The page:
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Old 07-12-2007, 07:05 AM   #11
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All TVs start sucking significant wattage as size is increased, but in order of worst to best, I believe it goes CRT, Plasma, LCD.

I think it would be epitomy of geekdom to bring a watt meter along while shopping for one. (And probably what I'll do.)
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Old 07-12-2007, 05:28 PM   #12
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good cus i am thinking about buying a 40in lcd tv
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Old 07-14-2007, 08:17 AM   #13
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40 inch is good, but a 52 inch wouldn't burn that much more juice. This will be one area where I spend some cash, is on a decent TV. Everything else will be as efficient as possible, but I want a good TV for watching movies on. Just waiting for the Sharp 52 incher I want to go below 1000 bucks.
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Old 07-15-2007, 04:21 PM   #14
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realistically that will probably happen in 9-10 months.

i was looking to get a 32in tv for 1g in january, but i held out and procrastinated on doing solid research. now i can get a 40in tv of much higher quality for 1g... its ridiculous how much prices have been dropping recently.
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Old 07-16-2007, 06:07 AM   #15
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Energy consumption of TVs:
http://reviews.cnet.com/4520-6475_7-6400401-3.html
http://www.csmonitor.com/2005/0616/p13s02-stct.html
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Old 07-16-2007, 07:01 AM   #16
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I'm trying to conserve electricity even more now. I bought a clothesline and dried a load outside yesterday. Conditions were great for it and I think it was just as fast if not faster than my electric dryer . I would like to do at least one load a week outside (we do 2-3 loads a week). Just gotta keep the japanese beetles off things.
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Old 07-16-2007, 07:12 AM   #17
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Nice find Jim.

From the CSM: "One 50-inch plasma high-definition TV (HDTV) was estimated to use 679 kilowatt-hours of electricity per year. A 32-inch liquid-crystal display with HDTV capability was pegged at 387 kWh per year. By contrast, an older analog 34-inch TV was estimated to use just 209 kWh per year, NRDC tests found."

Looks like I got the part about CRTs totally wrong! The Cnet review is very enlightening however. Obviously there are huge dispartities in how much a TV uses while on and off. Seems to me that a person would be well advised to bring a watt meter along while shopping.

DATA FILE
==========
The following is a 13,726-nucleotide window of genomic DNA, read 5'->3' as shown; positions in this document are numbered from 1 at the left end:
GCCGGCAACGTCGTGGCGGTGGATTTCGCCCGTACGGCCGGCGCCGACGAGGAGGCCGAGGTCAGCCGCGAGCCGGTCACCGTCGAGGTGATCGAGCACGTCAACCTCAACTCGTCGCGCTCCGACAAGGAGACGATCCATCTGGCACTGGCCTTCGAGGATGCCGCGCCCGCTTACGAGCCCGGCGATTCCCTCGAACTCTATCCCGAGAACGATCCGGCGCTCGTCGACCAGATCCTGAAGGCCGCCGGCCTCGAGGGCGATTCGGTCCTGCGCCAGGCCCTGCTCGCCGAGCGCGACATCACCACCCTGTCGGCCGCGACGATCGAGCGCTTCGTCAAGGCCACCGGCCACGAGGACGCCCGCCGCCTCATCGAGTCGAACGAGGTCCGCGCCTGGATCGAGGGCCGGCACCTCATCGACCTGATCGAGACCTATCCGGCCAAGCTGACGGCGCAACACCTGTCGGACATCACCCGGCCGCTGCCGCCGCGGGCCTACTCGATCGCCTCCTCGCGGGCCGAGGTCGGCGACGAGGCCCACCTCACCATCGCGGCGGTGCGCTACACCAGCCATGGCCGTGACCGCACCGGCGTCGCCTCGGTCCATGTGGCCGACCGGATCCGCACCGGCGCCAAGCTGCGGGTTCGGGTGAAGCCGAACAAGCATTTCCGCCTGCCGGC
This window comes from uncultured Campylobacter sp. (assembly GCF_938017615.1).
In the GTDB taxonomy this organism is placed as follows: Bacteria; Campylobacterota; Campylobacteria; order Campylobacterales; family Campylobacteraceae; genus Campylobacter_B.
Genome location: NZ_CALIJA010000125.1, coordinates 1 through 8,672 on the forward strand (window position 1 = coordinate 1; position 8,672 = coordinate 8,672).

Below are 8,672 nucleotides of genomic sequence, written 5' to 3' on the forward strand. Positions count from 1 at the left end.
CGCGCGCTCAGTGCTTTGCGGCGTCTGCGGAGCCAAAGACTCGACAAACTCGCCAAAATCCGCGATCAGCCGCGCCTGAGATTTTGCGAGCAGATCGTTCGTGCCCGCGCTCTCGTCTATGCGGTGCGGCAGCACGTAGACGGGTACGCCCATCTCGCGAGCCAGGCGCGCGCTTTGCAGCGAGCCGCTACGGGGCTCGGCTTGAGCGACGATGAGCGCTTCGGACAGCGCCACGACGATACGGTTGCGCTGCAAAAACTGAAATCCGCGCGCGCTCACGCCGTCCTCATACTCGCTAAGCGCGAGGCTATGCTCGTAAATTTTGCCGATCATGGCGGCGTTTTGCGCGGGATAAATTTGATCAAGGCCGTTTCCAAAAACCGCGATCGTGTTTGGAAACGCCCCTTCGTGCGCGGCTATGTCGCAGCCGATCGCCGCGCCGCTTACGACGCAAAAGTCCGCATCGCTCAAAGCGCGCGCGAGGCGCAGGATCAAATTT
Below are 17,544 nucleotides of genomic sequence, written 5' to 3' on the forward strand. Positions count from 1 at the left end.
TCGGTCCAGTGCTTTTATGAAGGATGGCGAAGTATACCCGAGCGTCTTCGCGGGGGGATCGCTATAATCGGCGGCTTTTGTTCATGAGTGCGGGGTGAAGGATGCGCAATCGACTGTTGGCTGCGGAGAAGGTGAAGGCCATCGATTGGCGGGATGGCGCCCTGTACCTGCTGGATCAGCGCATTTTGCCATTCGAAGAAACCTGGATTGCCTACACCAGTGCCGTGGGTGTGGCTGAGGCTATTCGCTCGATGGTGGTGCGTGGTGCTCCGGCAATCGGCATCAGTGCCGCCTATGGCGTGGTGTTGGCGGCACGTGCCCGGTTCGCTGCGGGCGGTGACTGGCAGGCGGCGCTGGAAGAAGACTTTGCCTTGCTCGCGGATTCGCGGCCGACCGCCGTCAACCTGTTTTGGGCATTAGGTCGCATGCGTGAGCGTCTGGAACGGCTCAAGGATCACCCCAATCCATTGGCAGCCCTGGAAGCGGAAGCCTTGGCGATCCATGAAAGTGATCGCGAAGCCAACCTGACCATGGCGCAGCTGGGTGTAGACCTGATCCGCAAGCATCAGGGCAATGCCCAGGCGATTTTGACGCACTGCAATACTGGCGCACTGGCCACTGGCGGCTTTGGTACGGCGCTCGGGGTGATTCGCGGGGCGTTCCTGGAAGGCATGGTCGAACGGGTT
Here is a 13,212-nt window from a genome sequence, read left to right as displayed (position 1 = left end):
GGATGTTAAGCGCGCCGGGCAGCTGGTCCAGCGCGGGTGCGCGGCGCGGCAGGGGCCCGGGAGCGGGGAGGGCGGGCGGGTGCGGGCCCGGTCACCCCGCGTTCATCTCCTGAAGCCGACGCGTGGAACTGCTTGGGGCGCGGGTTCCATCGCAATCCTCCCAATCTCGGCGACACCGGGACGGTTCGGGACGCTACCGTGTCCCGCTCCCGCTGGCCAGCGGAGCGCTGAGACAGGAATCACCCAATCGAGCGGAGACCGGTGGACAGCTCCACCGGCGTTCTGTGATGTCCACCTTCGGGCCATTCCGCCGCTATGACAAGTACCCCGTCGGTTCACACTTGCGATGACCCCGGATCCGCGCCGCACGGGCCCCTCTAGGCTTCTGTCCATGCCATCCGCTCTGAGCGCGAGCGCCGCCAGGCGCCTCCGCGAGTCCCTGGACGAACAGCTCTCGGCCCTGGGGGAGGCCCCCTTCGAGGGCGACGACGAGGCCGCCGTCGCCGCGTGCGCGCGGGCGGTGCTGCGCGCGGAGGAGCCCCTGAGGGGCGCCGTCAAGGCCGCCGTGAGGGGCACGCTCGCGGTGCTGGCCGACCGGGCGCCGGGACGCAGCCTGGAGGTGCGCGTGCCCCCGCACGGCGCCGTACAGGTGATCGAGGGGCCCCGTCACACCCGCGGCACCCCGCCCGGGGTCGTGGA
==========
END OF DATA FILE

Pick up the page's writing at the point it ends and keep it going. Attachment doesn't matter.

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Old 08-19-2007, 07:21 AM   #18
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Last week our clothes washer died. It was an old Maytag that we were not really happy with how well it had worked anyway. So its a good reason to ditch it. After a bit of research I went and bought a Fisher & Paykel model that should use less than half the electricity, about half the water, and spin drys at 1000rpm for darn near dry clothes before using the dryer to finish drying and get rid of the wrinkles.
So far we really like it and it washes way better than what we had. I really like the fact that you can re-program the wash cycles a good bit to work the way YOU want it to, and even save your settings. It definitely is taking much less time in the dryer as well so were saving there too.
Its a funny sounding machine, first time it did the 1000rpm spin I though the mother ship had landed in the utility room! Its not loud, we just had the door open on the utility room.
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Old 08-19-2007, 07:29 AM   #19
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That's a front loader too isn't it?

It irks me that most of the emphasis on the energy efficient washers centers around them being front loading when the reality is that spin speed is probably the most important factor to saving energy. Sure, a front loader may save several gallons of hot water, but my dryer running for 20-30 minutes vs. 40-60 would certainly save allot more.

I've read nothing but good stuff about the F&P stuff FWIW.
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Old 08-19-2007, 07:46 AM   #20
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The front loader is more efficient at what it does, using less energy and water, and a closeline can reduce drying energy costs significantly.
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